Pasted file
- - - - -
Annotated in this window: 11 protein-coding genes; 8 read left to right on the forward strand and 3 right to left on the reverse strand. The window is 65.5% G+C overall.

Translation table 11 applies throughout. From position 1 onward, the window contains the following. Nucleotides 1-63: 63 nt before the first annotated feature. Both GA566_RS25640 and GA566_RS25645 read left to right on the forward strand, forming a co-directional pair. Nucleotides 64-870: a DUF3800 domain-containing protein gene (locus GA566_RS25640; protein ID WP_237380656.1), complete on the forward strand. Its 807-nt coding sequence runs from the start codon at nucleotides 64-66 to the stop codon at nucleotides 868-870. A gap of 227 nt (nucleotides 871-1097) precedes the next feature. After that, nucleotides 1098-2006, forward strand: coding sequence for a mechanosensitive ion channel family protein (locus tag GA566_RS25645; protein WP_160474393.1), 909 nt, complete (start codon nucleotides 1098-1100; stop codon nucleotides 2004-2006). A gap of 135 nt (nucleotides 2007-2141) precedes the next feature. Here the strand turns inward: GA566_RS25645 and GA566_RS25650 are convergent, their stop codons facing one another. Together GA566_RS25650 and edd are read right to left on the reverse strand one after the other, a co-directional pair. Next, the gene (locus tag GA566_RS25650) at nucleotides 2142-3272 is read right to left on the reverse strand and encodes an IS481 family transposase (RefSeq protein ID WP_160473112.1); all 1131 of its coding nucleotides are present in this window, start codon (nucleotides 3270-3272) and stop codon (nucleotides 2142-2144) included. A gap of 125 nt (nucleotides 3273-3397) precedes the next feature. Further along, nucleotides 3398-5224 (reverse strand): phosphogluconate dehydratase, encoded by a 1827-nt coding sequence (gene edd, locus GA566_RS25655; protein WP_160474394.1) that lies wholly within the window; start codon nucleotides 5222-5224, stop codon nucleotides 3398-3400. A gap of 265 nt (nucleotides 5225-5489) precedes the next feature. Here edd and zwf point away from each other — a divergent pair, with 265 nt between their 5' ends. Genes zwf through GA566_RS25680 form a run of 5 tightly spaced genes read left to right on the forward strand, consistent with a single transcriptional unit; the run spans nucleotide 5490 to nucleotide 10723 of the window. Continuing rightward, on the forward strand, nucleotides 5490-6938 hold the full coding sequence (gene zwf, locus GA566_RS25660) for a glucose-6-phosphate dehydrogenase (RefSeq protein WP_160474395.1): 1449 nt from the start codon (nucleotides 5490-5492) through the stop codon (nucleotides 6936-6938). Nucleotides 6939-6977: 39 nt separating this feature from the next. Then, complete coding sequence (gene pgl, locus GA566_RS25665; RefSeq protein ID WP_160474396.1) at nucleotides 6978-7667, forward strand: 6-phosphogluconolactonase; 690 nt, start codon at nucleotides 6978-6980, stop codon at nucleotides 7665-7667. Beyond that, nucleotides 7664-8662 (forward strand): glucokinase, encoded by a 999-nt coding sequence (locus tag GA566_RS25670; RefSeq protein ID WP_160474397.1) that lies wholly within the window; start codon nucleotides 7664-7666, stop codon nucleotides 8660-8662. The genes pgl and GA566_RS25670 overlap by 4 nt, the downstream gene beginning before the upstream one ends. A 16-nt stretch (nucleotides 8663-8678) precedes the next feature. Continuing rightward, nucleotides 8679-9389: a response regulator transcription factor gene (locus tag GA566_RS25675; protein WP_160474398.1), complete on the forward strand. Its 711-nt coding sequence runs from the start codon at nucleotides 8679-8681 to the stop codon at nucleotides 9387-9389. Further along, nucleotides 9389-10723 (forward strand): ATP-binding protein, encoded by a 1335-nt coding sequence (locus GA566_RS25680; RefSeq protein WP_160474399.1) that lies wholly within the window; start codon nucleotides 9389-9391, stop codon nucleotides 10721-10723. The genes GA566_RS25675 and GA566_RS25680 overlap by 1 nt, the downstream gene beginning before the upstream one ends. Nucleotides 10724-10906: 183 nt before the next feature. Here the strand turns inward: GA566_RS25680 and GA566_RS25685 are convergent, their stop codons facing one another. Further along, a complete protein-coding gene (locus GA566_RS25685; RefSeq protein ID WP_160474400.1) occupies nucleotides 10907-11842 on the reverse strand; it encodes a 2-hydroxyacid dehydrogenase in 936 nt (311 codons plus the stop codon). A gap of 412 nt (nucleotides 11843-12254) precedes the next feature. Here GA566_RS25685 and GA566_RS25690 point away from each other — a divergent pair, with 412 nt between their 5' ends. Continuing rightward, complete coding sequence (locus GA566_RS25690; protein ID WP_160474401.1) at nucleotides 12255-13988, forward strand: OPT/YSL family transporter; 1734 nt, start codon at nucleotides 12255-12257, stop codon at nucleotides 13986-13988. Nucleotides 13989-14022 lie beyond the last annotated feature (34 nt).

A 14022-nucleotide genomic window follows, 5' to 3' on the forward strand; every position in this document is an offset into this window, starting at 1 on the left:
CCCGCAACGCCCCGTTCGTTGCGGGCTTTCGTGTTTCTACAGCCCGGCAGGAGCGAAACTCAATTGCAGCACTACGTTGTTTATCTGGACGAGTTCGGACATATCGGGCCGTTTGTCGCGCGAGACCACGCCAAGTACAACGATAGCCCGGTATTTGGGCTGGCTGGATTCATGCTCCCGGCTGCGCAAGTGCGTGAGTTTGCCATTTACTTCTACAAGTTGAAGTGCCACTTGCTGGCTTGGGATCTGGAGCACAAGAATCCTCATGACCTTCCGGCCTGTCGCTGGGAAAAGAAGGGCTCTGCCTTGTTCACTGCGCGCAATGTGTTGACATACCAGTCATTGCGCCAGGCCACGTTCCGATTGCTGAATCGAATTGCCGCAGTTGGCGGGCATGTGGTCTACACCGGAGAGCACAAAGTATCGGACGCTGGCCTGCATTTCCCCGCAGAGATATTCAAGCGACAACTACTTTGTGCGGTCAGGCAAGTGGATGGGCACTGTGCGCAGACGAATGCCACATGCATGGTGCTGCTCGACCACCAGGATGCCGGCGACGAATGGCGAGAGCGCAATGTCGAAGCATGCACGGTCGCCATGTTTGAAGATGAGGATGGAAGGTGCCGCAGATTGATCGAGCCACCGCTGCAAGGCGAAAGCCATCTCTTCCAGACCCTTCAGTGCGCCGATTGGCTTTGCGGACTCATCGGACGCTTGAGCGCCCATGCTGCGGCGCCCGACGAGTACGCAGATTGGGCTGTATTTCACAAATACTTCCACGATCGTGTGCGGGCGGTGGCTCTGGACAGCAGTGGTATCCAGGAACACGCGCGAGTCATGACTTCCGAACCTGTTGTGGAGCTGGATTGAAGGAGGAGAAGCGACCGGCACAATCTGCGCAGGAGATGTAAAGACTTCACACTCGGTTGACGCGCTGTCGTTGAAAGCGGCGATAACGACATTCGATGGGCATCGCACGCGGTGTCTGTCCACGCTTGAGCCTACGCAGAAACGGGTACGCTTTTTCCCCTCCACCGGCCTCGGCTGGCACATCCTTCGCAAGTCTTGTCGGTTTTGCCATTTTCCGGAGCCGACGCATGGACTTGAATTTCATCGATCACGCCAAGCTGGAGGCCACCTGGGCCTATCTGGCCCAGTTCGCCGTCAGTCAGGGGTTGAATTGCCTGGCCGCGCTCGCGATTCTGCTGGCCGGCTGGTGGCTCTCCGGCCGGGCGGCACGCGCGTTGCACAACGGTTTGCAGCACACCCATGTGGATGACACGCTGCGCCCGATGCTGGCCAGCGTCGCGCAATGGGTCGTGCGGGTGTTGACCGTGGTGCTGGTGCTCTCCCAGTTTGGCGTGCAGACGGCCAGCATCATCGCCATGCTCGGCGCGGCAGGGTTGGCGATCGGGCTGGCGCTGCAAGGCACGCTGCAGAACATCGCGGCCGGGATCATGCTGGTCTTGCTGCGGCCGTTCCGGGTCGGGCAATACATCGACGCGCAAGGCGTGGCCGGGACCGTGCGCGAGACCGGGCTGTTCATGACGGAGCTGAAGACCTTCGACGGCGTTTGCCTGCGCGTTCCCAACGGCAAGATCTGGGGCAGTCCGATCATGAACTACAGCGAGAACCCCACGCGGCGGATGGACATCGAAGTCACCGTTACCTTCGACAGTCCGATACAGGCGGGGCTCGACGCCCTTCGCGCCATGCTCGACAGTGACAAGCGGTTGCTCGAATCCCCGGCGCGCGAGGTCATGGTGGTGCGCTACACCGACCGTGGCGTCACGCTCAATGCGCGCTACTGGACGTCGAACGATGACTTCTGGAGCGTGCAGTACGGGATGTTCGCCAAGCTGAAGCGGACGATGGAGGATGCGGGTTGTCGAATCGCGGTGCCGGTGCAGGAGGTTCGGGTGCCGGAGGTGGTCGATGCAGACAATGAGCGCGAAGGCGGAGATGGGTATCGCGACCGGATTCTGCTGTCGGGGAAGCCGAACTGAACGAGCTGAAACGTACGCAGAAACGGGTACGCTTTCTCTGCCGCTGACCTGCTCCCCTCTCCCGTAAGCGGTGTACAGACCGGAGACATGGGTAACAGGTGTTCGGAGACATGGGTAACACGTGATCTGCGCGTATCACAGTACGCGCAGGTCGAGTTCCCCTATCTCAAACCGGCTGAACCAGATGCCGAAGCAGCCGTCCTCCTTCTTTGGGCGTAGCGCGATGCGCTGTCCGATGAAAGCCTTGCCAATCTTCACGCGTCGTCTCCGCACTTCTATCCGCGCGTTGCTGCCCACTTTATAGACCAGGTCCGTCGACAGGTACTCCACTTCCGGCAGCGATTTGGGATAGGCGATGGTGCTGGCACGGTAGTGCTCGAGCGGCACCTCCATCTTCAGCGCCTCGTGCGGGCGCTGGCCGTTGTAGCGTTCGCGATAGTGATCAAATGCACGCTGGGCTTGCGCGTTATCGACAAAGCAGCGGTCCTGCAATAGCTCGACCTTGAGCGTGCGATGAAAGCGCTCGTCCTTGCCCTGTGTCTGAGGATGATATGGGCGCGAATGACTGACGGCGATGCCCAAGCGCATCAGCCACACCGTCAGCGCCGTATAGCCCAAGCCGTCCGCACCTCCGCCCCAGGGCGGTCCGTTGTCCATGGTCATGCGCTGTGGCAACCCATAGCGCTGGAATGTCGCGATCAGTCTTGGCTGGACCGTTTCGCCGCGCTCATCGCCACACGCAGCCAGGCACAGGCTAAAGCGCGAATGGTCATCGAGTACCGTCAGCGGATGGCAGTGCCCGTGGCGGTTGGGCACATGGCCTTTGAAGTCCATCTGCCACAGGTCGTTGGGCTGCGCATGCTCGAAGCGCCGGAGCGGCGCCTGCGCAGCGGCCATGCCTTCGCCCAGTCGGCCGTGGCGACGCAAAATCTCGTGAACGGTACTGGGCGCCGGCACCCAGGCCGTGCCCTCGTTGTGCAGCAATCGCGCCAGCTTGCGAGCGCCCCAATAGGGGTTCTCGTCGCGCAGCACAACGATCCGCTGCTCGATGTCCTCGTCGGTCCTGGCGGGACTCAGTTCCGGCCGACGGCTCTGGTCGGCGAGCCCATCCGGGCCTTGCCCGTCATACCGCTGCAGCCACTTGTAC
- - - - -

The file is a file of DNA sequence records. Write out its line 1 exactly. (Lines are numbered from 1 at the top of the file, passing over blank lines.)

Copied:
Annotated in this window: 11 protein-coding genes; 8 read left to right on the forward strand and 3 right to left on the reverse strand. The window is 65.5% G+C overall.